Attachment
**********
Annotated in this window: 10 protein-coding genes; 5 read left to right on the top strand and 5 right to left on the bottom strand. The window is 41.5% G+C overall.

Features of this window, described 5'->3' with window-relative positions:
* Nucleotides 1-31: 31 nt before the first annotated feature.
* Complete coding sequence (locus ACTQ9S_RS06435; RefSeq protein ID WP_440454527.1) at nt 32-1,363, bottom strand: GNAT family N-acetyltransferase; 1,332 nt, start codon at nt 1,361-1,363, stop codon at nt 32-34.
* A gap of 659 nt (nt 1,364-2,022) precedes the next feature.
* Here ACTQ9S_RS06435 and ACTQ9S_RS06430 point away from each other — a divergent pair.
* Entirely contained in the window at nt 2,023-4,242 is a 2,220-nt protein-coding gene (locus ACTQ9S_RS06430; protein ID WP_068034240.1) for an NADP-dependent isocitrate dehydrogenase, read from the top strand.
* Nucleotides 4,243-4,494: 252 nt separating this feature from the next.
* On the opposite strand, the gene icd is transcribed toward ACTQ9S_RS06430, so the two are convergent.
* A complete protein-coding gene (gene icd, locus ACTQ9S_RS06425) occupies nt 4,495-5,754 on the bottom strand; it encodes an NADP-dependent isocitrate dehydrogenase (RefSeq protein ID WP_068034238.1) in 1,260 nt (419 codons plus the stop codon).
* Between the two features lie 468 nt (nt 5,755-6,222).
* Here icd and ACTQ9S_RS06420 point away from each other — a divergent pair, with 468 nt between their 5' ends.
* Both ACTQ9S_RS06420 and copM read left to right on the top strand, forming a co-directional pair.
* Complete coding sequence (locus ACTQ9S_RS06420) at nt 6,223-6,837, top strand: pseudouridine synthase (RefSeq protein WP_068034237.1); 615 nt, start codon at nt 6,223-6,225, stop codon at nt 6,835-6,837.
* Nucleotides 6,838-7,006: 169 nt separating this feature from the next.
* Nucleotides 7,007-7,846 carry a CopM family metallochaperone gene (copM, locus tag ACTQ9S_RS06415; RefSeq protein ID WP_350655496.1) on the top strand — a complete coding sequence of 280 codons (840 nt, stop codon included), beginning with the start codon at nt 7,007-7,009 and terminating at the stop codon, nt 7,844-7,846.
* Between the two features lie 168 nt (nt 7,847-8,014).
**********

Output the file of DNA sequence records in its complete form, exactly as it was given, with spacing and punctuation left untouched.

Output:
Annotated in this window: 10 protein-coding genes; 5 read left to right on the top strand and 5 right to left on the bottom strand. The window is 41.5% G+C overall.

Features of this window, described 5'->3' with window-relative positions:
* Nucleotides 1-31: 31 nt before the first annotated feature.
* Complete coding sequence (locus ACTQ9S_RS06435; RefSeq protein ID WP_440454527.1) at nt 32-1,363, bottom strand: GNAT family N-acetyltransferase; 1,332 nt, start codon at nt 1,361-1,363, stop codon at nt 32-34.
* A gap of 659 nt (nt 1,364-2,022) precedes the next feature.
* Here ACTQ9S_RS06435 and ACTQ9S_RS06430 point away from each other — a divergent pair.
* Entirely contained in the window at nt 2,023-4,242 is a 2,220-nt protein-coding gene (locus ACTQ9S_RS06430; protein ID WP_068034240.1) for an NADP-dependent isocitrate dehydrogenase, read from the top strand.
* Nucleotides 4,243-4,494: 252 nt separating this feature from the next.
* On the opposite strand, the gene icd is transcribed toward ACTQ9S_RS06430, so the two are convergent.
* A complete protein-coding gene (gene icd, locus ACTQ9S_RS06425) occupies nt 4,495-5,754 on the bottom strand; it encodes an NADP-dependent isocitrate dehydrogenase (RefSeq protein ID WP_068034238.1) in 1,260 nt (419 codons plus the stop codon).
* Between the two features lie 468 nt (nt 5,755-6,222).
* Here icd and ACTQ9S_RS06420 point away from each other — a divergent pair, with 468 nt between their 5' ends.
* Both ACTQ9S_RS06420 and copM read left to right on the top strand, forming a co-directional pair.
* Complete coding sequence (locus ACTQ9S_RS06420) at nt 6,223-6,837, top strand: pseudouridine synthase (RefSeq protein WP_068034237.1); 615 nt, start codon at nt 6,223-6,225, stop codon at nt 6,835-6,837.
* Nucleotides 6,838-7,006: 169 nt separating this feature from the next.
* Nucleotides 7,007-7,846 carry a CopM family metallochaperone gene (copM, locus tag ACTQ9S_RS06415; RefSeq protein ID WP_350655496.1) on the top strand — a complete coding sequence of 280 codons (840 nt, stop codon included), beginning with the start codon at nt 7,007-7,009 and terminating at the stop codon, nt 7,844-7,846.
* Between the two features lie 168 nt (nt 7,847-8,014).